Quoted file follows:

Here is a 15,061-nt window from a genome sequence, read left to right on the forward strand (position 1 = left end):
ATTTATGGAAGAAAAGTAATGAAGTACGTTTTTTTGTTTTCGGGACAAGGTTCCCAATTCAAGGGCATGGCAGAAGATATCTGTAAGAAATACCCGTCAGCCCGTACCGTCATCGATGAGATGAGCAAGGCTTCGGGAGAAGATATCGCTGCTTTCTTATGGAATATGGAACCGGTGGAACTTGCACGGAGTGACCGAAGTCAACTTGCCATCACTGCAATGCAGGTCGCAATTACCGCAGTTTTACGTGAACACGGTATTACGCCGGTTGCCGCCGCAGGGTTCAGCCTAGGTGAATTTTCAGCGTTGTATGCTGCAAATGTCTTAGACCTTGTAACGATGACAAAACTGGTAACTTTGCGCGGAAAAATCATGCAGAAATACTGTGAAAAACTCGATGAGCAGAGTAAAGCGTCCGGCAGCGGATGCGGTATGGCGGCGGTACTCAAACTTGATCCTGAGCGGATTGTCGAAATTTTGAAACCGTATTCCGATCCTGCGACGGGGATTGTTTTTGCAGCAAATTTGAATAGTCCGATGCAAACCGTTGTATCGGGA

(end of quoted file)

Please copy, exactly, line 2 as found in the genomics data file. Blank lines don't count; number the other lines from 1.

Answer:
ATTTATGGAAGAAAAGTAATGAAGTACGTTTTTTTGTTTTCGGGACAAGGTTCCCAATTCAAGGGCATGGCAGAAGATATCTGTAAGAAATACCCGTCAGCCCGTACCGTCATCGATGAGATGAGCAAGGCTTCGGGAGAAGATATCGCTGCTTTCTTATGGAATATGGAACCGGTGGAACTTGCACGGAGTGACCGAAGTCAACTTGCCATCACTGCAATGCAGGTCGCAATTACCGCAGTTTTACGTGAACACGGTATTACGCCGGTTGCCGCCGCAGGGTTCAGCCTAGGTGAATTTTCAGCGTTGTATGCTGCAAATGTCTTAGACCTTGTAACGATGACAAAACTGGTAACTTTGCGCGGAAAAATCATGCAGAAATACTGTGAAAAACTCGATGAGCAGAGTAAAGCGTCCGGCAGCGGATGCGGTATGGCGGCGGTACTCAAACTTGATCCTGAGCGGATTGTCGAAATTTTGAAACCGTATTCCGATCCTGCGACGGGGATTGTTTTTGCAGCAAATTTGAATAGTCCGATGCAAACCGTTGTATCGGGA